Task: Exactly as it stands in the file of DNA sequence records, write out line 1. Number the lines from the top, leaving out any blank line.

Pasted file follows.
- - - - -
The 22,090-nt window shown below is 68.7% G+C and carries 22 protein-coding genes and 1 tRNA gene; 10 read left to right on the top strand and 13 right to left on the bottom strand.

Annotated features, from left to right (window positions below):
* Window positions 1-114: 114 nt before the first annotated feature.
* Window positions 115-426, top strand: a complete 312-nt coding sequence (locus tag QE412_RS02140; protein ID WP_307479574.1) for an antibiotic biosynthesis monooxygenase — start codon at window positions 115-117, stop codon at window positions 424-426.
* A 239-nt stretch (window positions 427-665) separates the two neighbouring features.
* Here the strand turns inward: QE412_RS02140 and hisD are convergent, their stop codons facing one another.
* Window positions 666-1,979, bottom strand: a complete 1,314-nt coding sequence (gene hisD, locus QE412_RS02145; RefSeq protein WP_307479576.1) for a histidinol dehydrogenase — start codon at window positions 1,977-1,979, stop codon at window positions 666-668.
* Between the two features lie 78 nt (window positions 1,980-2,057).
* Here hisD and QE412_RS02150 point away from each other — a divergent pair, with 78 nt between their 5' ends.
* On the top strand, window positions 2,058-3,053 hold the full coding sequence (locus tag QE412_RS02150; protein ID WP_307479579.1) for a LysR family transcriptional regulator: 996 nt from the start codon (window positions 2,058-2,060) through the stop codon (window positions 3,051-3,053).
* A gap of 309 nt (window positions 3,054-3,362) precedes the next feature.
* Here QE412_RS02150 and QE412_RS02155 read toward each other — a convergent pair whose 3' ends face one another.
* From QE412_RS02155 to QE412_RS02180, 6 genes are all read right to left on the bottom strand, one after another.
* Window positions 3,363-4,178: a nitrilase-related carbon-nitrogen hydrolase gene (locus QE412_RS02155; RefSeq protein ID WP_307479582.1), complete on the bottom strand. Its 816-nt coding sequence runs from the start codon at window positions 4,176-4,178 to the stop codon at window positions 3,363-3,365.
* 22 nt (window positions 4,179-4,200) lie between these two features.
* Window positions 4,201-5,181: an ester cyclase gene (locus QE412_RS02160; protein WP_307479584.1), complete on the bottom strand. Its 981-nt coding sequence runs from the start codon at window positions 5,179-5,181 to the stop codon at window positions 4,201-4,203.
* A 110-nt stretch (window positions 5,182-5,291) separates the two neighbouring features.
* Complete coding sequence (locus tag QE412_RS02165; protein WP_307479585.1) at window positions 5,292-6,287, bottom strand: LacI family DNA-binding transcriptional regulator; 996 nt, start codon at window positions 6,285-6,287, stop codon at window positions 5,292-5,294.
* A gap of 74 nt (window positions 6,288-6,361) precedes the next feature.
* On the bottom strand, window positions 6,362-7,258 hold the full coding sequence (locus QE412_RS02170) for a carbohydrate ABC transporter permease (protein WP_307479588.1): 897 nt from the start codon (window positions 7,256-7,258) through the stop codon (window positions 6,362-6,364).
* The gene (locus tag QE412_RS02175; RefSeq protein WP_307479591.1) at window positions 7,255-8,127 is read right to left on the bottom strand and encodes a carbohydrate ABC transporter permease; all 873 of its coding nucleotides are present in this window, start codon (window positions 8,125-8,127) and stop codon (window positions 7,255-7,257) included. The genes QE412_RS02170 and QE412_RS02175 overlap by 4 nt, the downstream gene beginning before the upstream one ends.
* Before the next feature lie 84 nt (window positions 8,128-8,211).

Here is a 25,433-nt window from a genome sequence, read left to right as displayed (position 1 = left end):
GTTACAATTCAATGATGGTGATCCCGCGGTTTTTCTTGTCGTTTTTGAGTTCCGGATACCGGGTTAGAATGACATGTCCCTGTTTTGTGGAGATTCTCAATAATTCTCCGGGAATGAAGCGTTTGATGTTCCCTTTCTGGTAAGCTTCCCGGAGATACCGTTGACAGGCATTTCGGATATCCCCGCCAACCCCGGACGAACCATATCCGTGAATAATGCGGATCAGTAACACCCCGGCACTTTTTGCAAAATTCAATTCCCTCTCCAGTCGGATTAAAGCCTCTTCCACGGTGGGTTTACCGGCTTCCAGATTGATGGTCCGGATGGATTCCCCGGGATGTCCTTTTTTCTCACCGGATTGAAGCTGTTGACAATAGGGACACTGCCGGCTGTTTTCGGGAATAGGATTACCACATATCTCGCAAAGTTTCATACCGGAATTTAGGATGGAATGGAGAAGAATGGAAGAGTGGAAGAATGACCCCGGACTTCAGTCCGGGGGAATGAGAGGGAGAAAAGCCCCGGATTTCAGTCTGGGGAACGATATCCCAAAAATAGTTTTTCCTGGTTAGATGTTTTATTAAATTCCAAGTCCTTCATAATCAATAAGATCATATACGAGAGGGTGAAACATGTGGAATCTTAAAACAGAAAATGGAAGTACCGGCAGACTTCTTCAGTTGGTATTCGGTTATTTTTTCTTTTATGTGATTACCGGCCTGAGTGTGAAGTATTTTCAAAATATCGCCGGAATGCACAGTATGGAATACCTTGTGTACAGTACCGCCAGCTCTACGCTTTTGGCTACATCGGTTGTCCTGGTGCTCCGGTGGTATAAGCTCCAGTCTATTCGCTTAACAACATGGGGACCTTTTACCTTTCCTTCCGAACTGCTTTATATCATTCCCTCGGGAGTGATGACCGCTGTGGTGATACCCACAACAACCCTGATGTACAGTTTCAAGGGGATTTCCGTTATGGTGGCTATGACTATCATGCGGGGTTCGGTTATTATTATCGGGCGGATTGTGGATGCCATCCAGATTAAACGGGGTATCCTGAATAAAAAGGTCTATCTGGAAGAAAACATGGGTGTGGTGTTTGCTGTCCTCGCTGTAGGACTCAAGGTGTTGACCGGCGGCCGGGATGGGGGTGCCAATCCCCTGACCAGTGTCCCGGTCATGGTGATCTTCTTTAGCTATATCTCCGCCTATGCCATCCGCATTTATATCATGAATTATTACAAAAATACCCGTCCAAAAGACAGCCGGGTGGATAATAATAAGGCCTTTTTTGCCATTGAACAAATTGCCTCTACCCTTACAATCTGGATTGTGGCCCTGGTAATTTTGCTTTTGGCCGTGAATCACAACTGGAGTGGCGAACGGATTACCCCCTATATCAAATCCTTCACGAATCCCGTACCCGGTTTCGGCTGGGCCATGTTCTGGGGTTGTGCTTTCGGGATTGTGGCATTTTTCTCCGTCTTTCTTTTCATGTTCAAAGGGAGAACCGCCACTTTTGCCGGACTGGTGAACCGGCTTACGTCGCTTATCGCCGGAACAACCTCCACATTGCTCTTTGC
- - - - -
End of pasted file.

The 22,090-nt window shown below is 68.7% G+C and carries 22 protein-coding genes and 1 tRNA gene; 10 read left to right on the top strand and 13 right to left on the bottom strand.